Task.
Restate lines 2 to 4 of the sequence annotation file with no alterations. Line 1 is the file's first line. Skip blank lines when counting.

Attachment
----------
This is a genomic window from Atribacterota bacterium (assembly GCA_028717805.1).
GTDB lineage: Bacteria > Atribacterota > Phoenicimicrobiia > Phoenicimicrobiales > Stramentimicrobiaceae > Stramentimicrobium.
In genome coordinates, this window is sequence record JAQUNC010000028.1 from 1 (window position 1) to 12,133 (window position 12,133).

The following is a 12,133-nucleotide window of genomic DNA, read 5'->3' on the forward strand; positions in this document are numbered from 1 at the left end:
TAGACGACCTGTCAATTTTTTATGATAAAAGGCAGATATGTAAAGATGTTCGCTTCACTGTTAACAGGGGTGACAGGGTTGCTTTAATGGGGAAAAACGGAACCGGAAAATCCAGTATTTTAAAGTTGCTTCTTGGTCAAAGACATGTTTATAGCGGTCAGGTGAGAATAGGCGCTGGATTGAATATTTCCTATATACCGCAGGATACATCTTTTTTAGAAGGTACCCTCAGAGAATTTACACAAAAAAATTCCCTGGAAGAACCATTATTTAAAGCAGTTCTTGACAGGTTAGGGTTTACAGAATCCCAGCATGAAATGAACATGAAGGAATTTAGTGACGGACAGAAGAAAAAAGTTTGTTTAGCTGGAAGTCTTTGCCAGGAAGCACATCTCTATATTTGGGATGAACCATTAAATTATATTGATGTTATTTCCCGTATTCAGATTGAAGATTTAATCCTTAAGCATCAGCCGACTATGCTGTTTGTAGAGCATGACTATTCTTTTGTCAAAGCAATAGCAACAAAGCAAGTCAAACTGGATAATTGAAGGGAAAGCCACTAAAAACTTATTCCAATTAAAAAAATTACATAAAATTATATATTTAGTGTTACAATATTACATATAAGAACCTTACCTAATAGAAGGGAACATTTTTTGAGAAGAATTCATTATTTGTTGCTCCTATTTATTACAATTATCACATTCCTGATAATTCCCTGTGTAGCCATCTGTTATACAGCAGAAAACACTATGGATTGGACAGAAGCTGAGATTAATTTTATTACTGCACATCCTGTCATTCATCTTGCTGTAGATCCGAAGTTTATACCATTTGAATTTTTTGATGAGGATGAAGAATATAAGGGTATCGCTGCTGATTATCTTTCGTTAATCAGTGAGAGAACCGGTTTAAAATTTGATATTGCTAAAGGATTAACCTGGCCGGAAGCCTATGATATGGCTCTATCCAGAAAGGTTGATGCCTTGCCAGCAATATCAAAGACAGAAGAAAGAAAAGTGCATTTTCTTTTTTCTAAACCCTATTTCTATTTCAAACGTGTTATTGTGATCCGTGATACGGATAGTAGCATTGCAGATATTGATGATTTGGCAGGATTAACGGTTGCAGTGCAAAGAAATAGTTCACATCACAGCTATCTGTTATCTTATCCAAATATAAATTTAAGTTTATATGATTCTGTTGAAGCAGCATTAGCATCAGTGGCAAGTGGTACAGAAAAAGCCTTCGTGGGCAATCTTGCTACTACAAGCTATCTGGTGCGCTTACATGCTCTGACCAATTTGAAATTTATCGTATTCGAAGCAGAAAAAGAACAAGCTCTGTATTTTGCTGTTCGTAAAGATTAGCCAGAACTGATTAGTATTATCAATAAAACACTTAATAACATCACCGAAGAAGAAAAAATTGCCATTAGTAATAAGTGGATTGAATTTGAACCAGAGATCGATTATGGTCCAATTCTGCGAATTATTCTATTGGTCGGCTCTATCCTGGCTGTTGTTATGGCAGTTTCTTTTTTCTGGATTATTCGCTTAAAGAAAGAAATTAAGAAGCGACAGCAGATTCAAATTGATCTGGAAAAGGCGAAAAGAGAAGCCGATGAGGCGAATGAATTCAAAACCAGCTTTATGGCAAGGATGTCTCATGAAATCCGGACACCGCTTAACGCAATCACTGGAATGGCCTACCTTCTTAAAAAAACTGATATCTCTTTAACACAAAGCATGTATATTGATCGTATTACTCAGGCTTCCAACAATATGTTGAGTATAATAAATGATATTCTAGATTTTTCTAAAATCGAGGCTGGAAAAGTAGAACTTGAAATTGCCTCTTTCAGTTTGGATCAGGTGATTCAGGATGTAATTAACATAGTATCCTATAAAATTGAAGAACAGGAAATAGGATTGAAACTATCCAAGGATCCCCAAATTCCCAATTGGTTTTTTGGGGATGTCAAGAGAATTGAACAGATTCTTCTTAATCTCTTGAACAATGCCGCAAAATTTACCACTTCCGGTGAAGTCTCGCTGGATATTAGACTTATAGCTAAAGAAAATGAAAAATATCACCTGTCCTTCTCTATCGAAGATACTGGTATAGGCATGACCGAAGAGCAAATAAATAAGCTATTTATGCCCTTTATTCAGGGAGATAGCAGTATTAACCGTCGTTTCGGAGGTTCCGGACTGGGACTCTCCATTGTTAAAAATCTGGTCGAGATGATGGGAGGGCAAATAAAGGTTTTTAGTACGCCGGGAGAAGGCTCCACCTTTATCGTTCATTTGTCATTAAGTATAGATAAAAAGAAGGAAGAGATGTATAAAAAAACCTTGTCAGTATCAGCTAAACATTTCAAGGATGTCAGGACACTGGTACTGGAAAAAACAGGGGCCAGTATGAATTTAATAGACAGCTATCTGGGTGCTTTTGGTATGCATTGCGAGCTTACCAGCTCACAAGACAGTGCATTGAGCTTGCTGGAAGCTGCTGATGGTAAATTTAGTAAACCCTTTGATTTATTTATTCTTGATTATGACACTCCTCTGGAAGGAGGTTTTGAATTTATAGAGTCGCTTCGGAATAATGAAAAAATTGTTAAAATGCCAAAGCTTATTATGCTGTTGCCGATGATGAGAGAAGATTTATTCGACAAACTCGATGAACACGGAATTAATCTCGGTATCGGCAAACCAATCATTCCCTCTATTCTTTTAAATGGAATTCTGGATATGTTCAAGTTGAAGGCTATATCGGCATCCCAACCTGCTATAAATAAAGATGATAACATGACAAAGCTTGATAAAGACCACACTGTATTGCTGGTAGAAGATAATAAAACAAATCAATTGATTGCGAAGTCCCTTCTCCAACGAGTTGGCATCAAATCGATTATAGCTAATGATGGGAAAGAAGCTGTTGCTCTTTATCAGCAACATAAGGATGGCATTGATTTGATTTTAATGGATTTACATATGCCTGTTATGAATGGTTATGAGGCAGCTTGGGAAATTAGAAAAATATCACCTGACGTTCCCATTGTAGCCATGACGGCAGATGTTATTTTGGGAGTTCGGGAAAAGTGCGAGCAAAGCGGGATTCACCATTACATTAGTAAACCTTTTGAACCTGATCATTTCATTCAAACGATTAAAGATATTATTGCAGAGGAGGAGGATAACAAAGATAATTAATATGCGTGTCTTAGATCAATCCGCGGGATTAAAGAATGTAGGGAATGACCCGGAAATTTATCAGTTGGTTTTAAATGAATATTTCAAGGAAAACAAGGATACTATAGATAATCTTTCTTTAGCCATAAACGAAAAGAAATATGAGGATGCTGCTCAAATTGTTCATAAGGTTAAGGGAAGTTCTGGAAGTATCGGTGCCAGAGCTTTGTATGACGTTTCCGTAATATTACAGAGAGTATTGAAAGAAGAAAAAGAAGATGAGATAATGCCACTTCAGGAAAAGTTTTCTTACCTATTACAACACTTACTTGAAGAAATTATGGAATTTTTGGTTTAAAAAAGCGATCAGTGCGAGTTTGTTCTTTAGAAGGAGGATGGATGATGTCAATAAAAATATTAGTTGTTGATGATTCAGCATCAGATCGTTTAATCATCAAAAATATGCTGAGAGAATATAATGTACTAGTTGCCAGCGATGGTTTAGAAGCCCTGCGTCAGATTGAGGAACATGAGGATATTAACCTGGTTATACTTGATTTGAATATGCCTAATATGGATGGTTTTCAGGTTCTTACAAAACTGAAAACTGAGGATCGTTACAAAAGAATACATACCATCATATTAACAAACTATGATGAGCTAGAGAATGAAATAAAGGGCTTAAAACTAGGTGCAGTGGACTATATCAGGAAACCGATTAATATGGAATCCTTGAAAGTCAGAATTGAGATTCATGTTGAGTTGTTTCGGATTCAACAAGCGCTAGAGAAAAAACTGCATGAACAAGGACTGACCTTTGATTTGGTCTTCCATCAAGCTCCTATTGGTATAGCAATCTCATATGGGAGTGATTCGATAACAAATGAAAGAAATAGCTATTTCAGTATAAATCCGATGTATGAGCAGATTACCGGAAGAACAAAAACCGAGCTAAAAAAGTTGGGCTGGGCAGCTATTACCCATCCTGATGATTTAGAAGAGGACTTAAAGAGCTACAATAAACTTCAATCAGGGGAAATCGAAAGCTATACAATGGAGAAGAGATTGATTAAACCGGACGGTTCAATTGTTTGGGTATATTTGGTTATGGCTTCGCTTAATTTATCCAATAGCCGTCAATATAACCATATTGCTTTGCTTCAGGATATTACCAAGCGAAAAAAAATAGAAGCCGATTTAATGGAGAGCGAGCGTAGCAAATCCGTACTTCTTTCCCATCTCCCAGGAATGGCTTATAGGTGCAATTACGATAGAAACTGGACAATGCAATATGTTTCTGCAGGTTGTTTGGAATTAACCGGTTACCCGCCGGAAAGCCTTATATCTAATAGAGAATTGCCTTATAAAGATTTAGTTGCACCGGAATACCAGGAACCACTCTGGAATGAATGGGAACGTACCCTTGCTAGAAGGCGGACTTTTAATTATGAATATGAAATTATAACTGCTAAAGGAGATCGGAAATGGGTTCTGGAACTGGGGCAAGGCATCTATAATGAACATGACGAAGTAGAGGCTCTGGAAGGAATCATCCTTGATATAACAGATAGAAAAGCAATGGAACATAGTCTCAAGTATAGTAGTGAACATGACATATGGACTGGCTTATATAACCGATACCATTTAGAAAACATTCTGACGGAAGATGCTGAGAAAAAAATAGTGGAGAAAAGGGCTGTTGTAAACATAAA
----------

GTDB lineage: Bacteria > Atribacterota > Phoenicimicrobiia > Phoenicimicrobiales > Stramentimicrobiaceae > Stramentimicrobium.
In genome coordinates, this window is sequence record JAQUNC010000028.1 from 1 (window position 1) to 12,133 (window position 12,133).

The following is a 12,133-nucleotide window of genomic DNA, read 5'->3' on the forward strand; positions in this document are numbered from 1 at the left end: